28 KAP Mall shop owners suing Oxley unit for misrepresentation
Developer denies claims and names Huttons as 3rd party defendant.
A group of 28 shop owners who bought 19 units at the freehold strata KAP Mall has banded together to sue the developer Oxley Sanctuary, a subsidiary of Oxley Holdings, for alleged misrepresentation. The defendant denies the allegations and has named KAP's exclusive marketing and sales agent Huttons Asia as a third party in the lawsuit.
The plaintiffs allege that Oxley Sanctuary, through Huttons and the latter's co-broke agents Savills Singapore and ERA Realty Network Singapore, had misrepresented in the course of marketing the property that McDonald's or Cold Storage or both were returning as anchor stores at the mall.
McDonald's and Cold Storage had been tenants at McDonald's Place at King Albert Park before the two-storey commercial building was sold at S$150 million in 2012. The site was re-developed by Oxley Sanctuary into a retail-commercial property known as KAP Mall with 107 shop units and KAP Residences with 142 apartments.
Represented by Subramanian Pillai of CNPLaw, the plaintiffs in seeking unspecified damages from Oxley Sanctuary, claim that they were separately and verbally informed by Huttons or its co-broke agents that units had been reserved for McDonald's and Cold Storage at KAP Mall, with the basement unit designated for the supermarket.
They allege that they were induced to buy - mostly in mid-2013 - their respective units at prices ranging from S$1.415 million to S$9 million, on the basis that their purchase would be an attractive investment with strong rental yield and capital appreciation because the fast-food restaurant and supermarket would be present and are crowd-pullers.
But the representations were not true, the plaintiffs allege. They took possession of their respective units in late 2016 or early 2017, and up to now, neither McDonald's nor Cold Storage has moved in.
They claim that the absence of McDonald's or Cold Storage has resulted in little customer traffic, which in turn caused them to be unable to procure tenants for long periods of time.
"The business environment within the KAP Mall was neither vibrant nor robust. This in turn resulted in a negative impact on the capital appreciation of the plaintiffs' units in that each of the units suffered a substantial diminution or loss in their open market value," according to the statement of claim.
The plaintiffs said their units could only be rented out after substantial periods of vacancy at "low" rental rates in an effort to mitigate their losses.
Two of the units have not been leased out since their owners took possession in November 2016. Another plaintiff said that having paid nearly S$40,000 in renovations for businesses to rent the unit by the hour, the property "generated less than S$1,000 per annum".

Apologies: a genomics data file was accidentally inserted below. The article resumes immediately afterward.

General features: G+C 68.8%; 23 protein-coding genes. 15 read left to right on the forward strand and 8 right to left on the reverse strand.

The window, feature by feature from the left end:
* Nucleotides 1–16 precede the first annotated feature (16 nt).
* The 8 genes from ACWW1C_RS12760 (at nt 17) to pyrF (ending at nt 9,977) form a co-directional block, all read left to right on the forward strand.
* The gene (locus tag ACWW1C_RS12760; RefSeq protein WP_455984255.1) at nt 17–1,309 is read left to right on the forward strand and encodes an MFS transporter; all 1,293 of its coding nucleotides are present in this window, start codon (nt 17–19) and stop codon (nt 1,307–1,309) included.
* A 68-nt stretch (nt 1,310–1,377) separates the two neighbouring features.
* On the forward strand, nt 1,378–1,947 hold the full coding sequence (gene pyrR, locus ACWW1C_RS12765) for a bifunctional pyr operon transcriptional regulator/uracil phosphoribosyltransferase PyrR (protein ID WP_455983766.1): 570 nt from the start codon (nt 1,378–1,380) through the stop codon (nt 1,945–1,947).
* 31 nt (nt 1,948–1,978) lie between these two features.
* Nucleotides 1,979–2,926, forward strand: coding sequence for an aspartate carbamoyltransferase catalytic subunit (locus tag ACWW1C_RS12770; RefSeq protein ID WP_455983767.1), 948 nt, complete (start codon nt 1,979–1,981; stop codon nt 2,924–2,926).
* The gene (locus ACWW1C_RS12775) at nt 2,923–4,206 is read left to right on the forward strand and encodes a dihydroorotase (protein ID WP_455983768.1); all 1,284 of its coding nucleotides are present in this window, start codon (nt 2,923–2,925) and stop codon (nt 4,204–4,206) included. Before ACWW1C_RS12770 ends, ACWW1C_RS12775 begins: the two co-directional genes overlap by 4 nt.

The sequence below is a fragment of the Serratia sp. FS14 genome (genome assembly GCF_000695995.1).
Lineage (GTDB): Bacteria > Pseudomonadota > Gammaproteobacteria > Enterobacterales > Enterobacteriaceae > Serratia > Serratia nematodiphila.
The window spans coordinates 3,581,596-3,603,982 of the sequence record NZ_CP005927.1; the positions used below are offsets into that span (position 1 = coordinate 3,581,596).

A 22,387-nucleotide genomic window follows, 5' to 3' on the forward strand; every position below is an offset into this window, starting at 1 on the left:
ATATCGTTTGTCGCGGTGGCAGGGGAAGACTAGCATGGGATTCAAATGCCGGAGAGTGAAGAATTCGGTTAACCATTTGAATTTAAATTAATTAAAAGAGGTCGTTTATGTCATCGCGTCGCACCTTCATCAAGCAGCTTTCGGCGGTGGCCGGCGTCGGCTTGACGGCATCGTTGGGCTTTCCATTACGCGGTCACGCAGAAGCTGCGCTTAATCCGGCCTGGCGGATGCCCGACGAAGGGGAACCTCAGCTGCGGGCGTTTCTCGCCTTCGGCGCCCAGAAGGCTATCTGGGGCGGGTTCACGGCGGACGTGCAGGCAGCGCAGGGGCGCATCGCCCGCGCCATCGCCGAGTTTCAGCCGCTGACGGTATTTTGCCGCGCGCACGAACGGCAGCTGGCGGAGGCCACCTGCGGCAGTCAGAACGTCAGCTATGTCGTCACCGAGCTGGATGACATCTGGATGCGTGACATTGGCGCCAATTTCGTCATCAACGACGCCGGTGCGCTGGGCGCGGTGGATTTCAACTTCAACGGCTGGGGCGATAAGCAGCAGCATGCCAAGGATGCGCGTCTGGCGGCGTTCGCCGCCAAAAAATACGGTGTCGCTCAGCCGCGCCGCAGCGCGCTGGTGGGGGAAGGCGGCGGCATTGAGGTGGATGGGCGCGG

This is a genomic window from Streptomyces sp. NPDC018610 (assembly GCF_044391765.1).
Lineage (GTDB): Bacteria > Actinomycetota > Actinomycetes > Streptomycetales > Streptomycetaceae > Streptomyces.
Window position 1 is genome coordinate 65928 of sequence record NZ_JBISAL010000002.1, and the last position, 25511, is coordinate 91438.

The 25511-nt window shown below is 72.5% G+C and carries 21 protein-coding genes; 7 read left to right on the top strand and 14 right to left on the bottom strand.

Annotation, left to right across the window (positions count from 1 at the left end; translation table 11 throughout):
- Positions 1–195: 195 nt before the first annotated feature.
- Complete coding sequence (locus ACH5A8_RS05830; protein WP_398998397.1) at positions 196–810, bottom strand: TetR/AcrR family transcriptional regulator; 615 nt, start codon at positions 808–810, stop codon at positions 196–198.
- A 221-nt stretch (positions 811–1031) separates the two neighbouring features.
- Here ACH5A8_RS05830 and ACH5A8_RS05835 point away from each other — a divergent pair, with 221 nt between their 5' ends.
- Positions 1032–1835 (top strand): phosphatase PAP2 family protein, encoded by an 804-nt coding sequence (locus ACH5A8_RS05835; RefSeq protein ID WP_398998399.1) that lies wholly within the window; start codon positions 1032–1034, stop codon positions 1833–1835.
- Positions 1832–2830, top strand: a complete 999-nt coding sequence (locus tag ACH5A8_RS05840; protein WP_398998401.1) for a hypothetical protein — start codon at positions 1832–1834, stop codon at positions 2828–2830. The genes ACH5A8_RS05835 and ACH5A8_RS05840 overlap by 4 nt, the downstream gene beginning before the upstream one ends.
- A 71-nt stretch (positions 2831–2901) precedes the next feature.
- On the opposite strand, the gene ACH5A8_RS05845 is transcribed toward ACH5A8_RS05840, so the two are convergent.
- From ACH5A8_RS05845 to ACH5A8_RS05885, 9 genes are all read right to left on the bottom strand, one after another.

The rest of the owners in the lawsuit collected monthly rentals ranging from S$750 to S$12,650, with the latter for the unit that most plaintiffs allege they were told by agents had been reserved for McDonald's.
When the suit was filed through CNPLaw in May, there were a total of 49 plaintiffs owning an unspecified number of shop units on board. The number of plaintiffs has since decreased to 28.
Oxley Sanctuary, represented by Paul Tan of Rajah & Tann Singapore, rejects the allegations, and says it has no knowledge of Huttons' co-broking arrangements.
The company said it did not instruct Huttons that McDonald's and Cold Storage would be tenants at KAP Mall after redevelopment, or authorise the marketing agent to make such representations to prospective buyers.
Oxley Sanctuary pointed to marketing materials prepared jointly with Huttons saying nothing in the materials stated the supermarket or fast-food joint would be a part of KAP Mall.
It also cited disclaimers in the marketing material including the parts that said all statements shall not be relied on as representations of fact and "all plans, internal layouts, information and specification are subject to change and shall not form part of an offer or contract".
The property developer is also questioning how the fast-food restaurant and supermarket as anchor stores would have been critical to the commercial viability of the units and, in turn, their rental yield and capital appreciation.
Oxley Sanctuary has named Huttons as a third party in the lawsuit, meaning that if it is found liable, it seeks indemnity or contribution from Huttons. Defence from the marketing agent, which has engaged lawyer K Anparasan of WhiteFern, is pending upon Oxley Sanctuary filing its statement of claims in the third-party action.
Regulatory filings in 2013 showed that Oxley Holdings, Unique Rezi and Luxe Development had entered into a joint venture agreement for stakes of 55, 30 and 15 per cent respectively in Oxley Sanctuary. Unique Rezi is in turn owned by a Heeton Holdings unit, a KSH Holdings subsidiary and Zap Piling, while Luxe Development is a unit of Lian Beng Group.
The next pre-trial conference is on Nov 14.
Source: Business Times © Singapore Press Holdings Ltd. Permission required for reproduction.